Category: Antelope/Pronghorn

Why Montana is the Best Place for Antelope Hunting

A man poses with an antelope he caught

One of the greatest joys of a hunter is tracking a new animal that you might not be able to easily find in your home state. For example, it’s not easy to find antelope in the Eastern United States. So, if you want to hunt them, you’re going to have to travel. And if you’re… Read more »

How to Prepare for an Autumn Antelope Hunt

An Elk Ridge Outfitters guest poses with the Antelope he took down during a 2022 hunt

Autumn is knocking at the door, and it brings with it the thrilling season of antelope hunting. As the season approaches, it’s time to sharpen your skills and get ready to venture into the wild. An autumn antelope hunt promises not just the rush of the chase, but the beautiful scenery of Montana as a… Read more »

What to Know About Antelope Before You Hunt Them

Antelope running through a field

Hunting a new species for the first time can be an exciting experience. No matter where you reside, there are some animals that just aren’t native to that area. Generally, you have to travel to find certain animals, which makes it a special experience. For example, you are far more likely to find antelope (or… Read more »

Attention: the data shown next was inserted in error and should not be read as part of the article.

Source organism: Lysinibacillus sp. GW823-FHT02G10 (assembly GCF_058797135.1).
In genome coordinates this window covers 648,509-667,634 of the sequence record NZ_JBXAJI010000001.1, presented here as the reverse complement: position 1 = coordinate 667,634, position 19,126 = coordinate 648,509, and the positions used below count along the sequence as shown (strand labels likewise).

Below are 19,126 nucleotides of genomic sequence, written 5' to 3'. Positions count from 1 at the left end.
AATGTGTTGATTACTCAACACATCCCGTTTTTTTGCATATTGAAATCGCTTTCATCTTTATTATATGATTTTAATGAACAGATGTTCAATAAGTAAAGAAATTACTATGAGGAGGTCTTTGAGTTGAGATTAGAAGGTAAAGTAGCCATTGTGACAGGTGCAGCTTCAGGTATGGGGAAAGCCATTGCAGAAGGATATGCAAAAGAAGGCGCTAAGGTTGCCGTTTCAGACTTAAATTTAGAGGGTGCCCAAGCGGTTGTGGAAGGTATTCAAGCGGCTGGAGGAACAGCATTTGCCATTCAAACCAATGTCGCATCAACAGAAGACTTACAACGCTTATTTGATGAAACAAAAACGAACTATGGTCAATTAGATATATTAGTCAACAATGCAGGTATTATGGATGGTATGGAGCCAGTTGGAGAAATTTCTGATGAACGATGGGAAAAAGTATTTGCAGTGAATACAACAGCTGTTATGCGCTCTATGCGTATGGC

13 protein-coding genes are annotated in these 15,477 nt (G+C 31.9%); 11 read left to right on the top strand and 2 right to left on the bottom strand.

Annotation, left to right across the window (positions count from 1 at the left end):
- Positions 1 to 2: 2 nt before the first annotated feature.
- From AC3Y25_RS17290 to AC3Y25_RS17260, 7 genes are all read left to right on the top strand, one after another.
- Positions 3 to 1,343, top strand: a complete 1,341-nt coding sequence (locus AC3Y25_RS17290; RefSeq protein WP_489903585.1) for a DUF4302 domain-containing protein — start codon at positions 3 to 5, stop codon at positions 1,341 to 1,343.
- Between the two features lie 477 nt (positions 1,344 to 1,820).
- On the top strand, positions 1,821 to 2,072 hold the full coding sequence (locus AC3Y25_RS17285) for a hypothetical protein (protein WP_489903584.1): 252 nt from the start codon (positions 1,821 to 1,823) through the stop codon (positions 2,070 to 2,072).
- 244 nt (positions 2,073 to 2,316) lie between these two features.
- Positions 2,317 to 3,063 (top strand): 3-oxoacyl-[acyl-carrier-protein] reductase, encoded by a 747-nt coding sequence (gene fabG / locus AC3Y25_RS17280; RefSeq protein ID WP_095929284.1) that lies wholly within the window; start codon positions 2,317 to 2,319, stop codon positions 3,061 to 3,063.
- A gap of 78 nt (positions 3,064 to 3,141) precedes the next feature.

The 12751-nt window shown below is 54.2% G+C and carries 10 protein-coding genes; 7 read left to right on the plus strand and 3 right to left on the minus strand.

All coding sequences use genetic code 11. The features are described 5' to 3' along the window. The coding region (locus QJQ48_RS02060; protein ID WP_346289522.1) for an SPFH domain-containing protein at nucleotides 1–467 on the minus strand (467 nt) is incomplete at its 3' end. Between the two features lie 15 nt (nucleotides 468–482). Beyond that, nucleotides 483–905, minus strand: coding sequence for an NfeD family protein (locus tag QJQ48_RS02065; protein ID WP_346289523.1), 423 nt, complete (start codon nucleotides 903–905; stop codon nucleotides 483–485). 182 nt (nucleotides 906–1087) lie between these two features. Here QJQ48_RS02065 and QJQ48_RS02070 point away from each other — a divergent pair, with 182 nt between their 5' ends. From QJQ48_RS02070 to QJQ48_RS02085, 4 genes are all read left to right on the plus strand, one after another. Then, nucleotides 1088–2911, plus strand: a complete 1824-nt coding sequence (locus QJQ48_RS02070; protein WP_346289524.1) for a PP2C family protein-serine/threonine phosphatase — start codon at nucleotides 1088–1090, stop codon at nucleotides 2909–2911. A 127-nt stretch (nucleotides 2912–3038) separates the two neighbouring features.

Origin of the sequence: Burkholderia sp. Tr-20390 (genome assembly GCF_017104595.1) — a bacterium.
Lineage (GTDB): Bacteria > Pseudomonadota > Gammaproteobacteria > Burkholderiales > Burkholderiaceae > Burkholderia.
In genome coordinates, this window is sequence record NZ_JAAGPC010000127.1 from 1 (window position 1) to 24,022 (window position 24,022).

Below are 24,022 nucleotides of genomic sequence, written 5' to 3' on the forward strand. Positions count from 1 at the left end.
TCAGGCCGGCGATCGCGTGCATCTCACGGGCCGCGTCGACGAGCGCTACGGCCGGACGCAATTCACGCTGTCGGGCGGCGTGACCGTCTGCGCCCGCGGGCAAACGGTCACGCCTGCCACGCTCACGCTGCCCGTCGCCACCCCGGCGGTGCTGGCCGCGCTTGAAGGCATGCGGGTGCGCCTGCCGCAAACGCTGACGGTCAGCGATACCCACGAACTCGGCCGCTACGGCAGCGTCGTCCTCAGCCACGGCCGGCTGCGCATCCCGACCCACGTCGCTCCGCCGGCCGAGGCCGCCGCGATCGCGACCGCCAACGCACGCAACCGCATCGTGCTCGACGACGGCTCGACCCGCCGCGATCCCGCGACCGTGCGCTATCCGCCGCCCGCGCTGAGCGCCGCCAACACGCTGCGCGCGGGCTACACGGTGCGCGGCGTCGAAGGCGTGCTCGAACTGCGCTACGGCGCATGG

Pronghorn vs. Antelope: What’s the Difference?

group of pronghorns standing in valley

Pronghorns and antelope are often mistaken for one another. And indeed, they are quite similar animals. Both are small and slender and able to run at terrifically fast speeds. It’s not wonder, then, that so many people think they are the same species. However, pronghorns and antelopes are not only different species, but live on… Read more »

4 Need-To-Know Facts About Pronghorns

a pronghorn standing in a prairie

Pronghorns are beautiful animals that graze Montana’s countryside. But how much do you truly know about this breed of animal? Here we discuss the four top facts about North America’s pronghorns. They’re not technically antelopes Pronghorns are often called antelope, and indeed they do look much like their Eurasian and African cousins. However, pronghorns are… Read more »